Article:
In accordance with the present invention, the resilient ball includes an enlarged non-circular portion having at least two side surfaces which lie in a plane essentially parallel to the centerline of the shaft. These surfaces are preferably planar, and define ball-to-ground contact surfaces which operateto engage the ground and bring the baton quickly to rest.

In the preferred embodiment, the resilient ball has inner and outer end portions, which have circular'cross-sections and generally frusto-conical configurations, and an enlarged intermediate portion, which has a cross-section in the form of a square and provides four planar ball-to-ground contact surfaces. Other cross-sectional forms are also within the scope of the invention.

BRIEF DESCRIPTION. OF THE DRAWINGS FIG. 1 is a perspective view of the improved twirling baton of the present invention; FIG. 2 is an enlarged and broken-away elevation view of one end of the baton shown in FIG. 1;

FIG. 3 is a top view of the portion of the baton shown in FIG. 1;

FIG. 4 is a section on the line 4-4 of FIG. 3; and

FIG. 5 is an elevation view of a second present invention.

DESCRIPTION OF THE PREFERRED EMBODIMENTS The twirling baton .10; shown in FIG. 1 includes a shaft 12 with a resilient bodyor ball 14 mounted on one end and a somewhat smaller resilient body or tip 16 mounted onv the other end, both bodies being mounted by means well known in the art. The shaft '12 is preferably formed of a chrome-coated tubular metal, such as stainless steel, although other materials such as solid metal .or plastic, or tubularplastic may be employed. Counterbalancing weights are-generally employed to balancethe tip against the ball, and weight 18 is shown incorporated in tip 16 for this purpose, although another weight could be used in the ball '14 as well. The weights establish the center of gravity of the baton at approximately the longitudinal center of the shaft.

In accordancewiththe invention, the ball 14 includes four planar surfaces20 which'lie in planes essentially parallel to the centerline 22 of the shaft 12. In the preferred embodiment, the ball .l4has an enlarged intermediate-portion 25 having the cross-section of a square and having a longitudinal length sufficient to define the surfaces 20. The intermediate portion 25 lies between an inner end portion 26 and an outer end portion 28, and both end portions have circular cross-sections and are substantially frusto-conical in shape for the purpose of retaining'the conventional frusto-conical appearance. The inner end portion 26'has an axial bore 30 (FlG. 4) for receiving the end of the shaft 12. In preferred practice, the portion 25' is integrally formed with the end ortions 26 and 28m define a unitary ball 14.

It should be understood that the invention-is not limited to this precise construction and that other constructions are within the scope of the invention. Theball 14 may, for example, have theconfiguration ofa cube, or, alternatively, it may have thecross-section of a square throughout its length, such as aball 32 (FIG. 5-)consisting of two integral portions 34 and 36 with opposite tapers, or a ball having a uniform taper, as represented by the portion 36 of ball 32. In the tapered configurations, lines of contact40 are formedfor engaging the ground,.rather than the planar surfaces 20'of the preferred embodiment.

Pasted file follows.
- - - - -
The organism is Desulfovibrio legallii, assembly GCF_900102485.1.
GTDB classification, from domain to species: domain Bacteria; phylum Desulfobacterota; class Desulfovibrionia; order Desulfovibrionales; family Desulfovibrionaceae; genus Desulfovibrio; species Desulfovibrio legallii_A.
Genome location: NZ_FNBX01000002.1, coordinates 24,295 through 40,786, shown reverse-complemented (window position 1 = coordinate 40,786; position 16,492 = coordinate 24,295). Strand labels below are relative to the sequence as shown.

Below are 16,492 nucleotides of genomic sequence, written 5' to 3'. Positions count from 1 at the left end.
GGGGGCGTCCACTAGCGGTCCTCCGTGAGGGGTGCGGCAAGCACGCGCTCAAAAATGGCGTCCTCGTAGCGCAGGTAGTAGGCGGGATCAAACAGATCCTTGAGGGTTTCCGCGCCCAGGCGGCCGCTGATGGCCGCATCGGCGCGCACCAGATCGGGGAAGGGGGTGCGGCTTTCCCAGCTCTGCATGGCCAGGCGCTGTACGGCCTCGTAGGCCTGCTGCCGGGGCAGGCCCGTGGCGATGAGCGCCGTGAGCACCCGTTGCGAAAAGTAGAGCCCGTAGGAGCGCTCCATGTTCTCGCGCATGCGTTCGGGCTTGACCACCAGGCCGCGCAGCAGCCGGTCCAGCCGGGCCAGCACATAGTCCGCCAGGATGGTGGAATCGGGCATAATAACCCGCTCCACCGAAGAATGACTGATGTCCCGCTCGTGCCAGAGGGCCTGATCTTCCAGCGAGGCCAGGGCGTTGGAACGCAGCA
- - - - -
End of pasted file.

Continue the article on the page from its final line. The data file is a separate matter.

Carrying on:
The ball 14 may also be formed with an intermediate portion 25 having a triangular or hexagonal cross-section, although thenumber of planar surfaces 20 should be limited to between two and'six. If more surfaces are .used, the crosssection approaches a circle and defeats the object of the invention. The same is true if theball 14 includes only one planar surface. Accordingly, four planar surfaces are preferred.

From the foregoing description and accompanying drawing, it is apparent that the present invention provides certain desirable advantages and features not provided by the prior art. When a baton incorporating the present invention is dropped, it will not roll away from the twirler. Its momentum may cause it to roll over once or twice, but the planar surfaces will'quickly engage the ground or floor, as the case, may be, and bring the baton to rest. As a result, to recover from a mistake, the twirler need only take one or two steps to retrieve the baton and can then quickly resume her twirling routine.

Moreover, the present invention substantially eliminates the embarassment a twirler suffers when she must chase after a rolling baton. Because she knows that when she drops her baton, she will not be penalized for'moving outside the performance area, or be forced to disrupt other performers, the present invention enables the twirler to execute her routines embodiment of the with greater confidence, both in competitive situations and in art. As such, the baton of the present invention, as a practical instrument, is a significant advance in the art.